While the home goods retailer is struggling not to disappear, tragedy has struck: its Chief Financial Officer (CFO) had allegedly just committed suicide.
According to the New York Post, a man jumped to his death from a new skyscraper known as the “Jenga Building" in the Tribeca neighborhood of Manhattan. It is Gustavo Arnal, 52, who allegedly jumped from the 18th floor of this building on Sept. 2, says the newspaper citing police sources.
The company later confirmed the death of its CFO: "Bed Bath & Beyond today announced that Gustavo Arnal, Executive Vice President and Chief Financial Officer of the company, passed away on September 2, 2022. The entire Bed Bath & Beyond Inc. organization is profoundly saddened by this shocking loss."
"Gustavo will be remembered by all he worked with for his leadership, talent and stewardship of our company. I am proud to have been his colleague, and he will be truly missed by all of us at Bed Bath & Beyond and everyone who had the pleasure of knowing him," said Harriet Edelman, Independent Chair of Board of Directors.
"Our focus is on supporting his family and his team and our thoughts are with them during this sad and difficult time. Please join us in respecting the family's privacy."
On the company's website, Arnal has the title of "Executive Vice President, Chief Financial Officer."
"Mr. Arnal joins the company in 2020 from Avon, a leading direct-selling beauty company where he helped lead a successful business turnaround effort," his biography said. "Prior to Avon, Mr. Arnal was CFO, International Divisions and Global Functions at Walgreens Boots Alliance."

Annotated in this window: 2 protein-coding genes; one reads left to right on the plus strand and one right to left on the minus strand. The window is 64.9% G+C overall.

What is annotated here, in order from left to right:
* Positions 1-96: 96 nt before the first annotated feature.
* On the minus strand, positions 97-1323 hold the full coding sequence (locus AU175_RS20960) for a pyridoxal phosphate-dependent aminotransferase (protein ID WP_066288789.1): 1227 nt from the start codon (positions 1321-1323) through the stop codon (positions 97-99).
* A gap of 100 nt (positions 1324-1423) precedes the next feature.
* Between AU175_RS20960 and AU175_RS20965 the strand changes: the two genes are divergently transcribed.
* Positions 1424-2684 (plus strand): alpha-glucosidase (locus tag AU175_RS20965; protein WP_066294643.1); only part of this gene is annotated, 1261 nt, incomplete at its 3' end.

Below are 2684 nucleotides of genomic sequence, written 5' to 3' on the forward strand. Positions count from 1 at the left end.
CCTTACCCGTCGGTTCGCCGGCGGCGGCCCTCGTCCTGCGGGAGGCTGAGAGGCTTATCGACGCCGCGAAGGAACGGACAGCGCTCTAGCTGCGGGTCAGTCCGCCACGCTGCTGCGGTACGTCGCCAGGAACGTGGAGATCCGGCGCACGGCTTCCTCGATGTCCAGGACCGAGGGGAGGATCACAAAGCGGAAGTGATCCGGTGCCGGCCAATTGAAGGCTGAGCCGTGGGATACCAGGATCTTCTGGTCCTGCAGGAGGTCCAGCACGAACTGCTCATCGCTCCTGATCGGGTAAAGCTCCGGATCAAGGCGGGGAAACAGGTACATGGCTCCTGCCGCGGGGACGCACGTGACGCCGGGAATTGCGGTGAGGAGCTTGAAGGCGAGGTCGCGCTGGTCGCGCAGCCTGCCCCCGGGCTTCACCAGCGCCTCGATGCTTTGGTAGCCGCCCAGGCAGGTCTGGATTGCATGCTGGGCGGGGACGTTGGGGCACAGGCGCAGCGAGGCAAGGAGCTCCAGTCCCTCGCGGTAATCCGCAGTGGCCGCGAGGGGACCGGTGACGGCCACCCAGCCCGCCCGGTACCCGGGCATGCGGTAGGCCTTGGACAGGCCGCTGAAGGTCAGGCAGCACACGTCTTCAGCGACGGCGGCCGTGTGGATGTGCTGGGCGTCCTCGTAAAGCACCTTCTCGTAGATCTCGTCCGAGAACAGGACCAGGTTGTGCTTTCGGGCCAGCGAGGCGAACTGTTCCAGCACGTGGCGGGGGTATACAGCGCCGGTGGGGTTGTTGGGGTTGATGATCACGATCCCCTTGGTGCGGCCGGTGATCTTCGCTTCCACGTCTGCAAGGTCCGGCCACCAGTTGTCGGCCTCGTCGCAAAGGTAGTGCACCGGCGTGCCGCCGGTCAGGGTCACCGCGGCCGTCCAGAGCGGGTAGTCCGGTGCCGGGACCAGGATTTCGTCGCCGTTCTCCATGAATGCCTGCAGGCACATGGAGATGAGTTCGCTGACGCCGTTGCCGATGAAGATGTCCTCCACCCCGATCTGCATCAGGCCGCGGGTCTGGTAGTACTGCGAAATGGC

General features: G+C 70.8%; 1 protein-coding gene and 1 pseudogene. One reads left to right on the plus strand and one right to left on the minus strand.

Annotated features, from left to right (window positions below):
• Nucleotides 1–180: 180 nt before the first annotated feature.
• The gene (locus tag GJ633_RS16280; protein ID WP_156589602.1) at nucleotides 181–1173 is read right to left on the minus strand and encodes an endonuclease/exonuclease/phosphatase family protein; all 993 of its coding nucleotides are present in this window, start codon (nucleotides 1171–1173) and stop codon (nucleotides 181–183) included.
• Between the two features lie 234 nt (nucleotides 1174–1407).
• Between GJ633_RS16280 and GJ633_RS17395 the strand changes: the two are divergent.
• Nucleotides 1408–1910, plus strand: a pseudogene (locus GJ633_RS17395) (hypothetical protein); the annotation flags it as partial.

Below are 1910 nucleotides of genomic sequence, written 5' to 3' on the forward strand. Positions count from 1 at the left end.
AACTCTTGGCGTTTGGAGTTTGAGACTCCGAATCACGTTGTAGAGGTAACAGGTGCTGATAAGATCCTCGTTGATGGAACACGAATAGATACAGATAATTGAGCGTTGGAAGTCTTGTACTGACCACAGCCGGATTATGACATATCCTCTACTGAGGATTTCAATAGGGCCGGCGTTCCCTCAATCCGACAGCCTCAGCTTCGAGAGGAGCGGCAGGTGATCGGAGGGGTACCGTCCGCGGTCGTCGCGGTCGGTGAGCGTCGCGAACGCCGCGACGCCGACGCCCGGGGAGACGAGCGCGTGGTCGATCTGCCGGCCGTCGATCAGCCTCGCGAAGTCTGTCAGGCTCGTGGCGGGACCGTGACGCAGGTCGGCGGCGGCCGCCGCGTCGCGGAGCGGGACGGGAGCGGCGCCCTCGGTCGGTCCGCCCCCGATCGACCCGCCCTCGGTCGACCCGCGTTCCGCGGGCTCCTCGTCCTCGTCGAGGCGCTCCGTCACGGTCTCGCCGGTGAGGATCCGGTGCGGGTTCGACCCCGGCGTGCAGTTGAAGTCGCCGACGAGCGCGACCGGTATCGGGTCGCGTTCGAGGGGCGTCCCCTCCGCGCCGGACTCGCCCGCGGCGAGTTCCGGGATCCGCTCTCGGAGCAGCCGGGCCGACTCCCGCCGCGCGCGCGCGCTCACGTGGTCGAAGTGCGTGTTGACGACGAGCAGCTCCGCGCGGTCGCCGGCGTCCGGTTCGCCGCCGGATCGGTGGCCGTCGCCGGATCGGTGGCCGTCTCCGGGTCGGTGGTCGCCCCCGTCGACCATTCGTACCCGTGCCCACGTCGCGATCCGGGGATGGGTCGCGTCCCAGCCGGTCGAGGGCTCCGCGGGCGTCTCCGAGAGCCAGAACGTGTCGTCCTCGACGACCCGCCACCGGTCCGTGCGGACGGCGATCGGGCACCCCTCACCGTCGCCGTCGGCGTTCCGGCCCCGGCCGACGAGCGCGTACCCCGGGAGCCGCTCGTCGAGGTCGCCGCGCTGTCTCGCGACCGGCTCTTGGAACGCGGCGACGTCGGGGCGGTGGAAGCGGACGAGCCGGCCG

He also worked for Procter & Gamble as CFO of India, Middle East and Africa, CFO Global Fabric and Home Care, and CFO Global Personal Beauty.
Arnal Sold Shares on Aug. 16
Arnal on Aug. 16 sold 42,513 Bed, Bath & Beyond shares for $1.42 million, according to a filing with the U.S. Securities and Exchange Commission. Then on Aug. 17, he sold 12,500 additional shares for $255,396. In total, he raised $1.67 million for these transactions. Arnal still had roughly 255,400 shares remaining.
Arnal is one of the parties cited in a class action suit for securities fraud filed on August 23 in federal court in Washington D.C. The plaintiffs accuse the defendants including Bed, Bath & Beyond of having participated in artificially inflating the company's share price.
The sad news comes as BBBY has just announced a turnaround plan which disappointed investors. Arnal was one of the executives who presented the details of the turnaround plan to investors and analysts.
The home good retailer announced the potential launch of an at-the-market offering program for up to 12 million shares of common stock. Last quarter, Bed Bath & Beyond reported total debt of $3.27 billion and a debt-to-equity ratio of -23.47. This indicates that the company's liabilities exceed its assets.
According to Bloomberg, some suppliers have already paused shipments to Bed Bath & Beyond after the company delayed some payments.
The company will close approximately 150 lower-producing Bed Bath & Beyond stores and lay off about 20% of its employees. It hopes to reduce selling, general, and administrative expenses by $250 million for fiscal 2022, compared to a previous forecast of $400 million.
It also secured $500 million in new debt financing. But the firm decided to keep its Buybuy Baby business when investors hoped that the chain was going to sell it.
"We are working swiftly and diligently to strengthen our liquidity and secure our path for the future. We have taken a thorough look at our business, and today, we are announcing immediate actions aimed to increase customer engagement, drive traffic, and recapture market share," said at the time interim CEO Sue Gove. "This includes changing our merchandising and inventory strategy, which will be rooted in National Brands. Additionally, we are focused on driving digital and foot traffic, as well as optimizing our store fleet."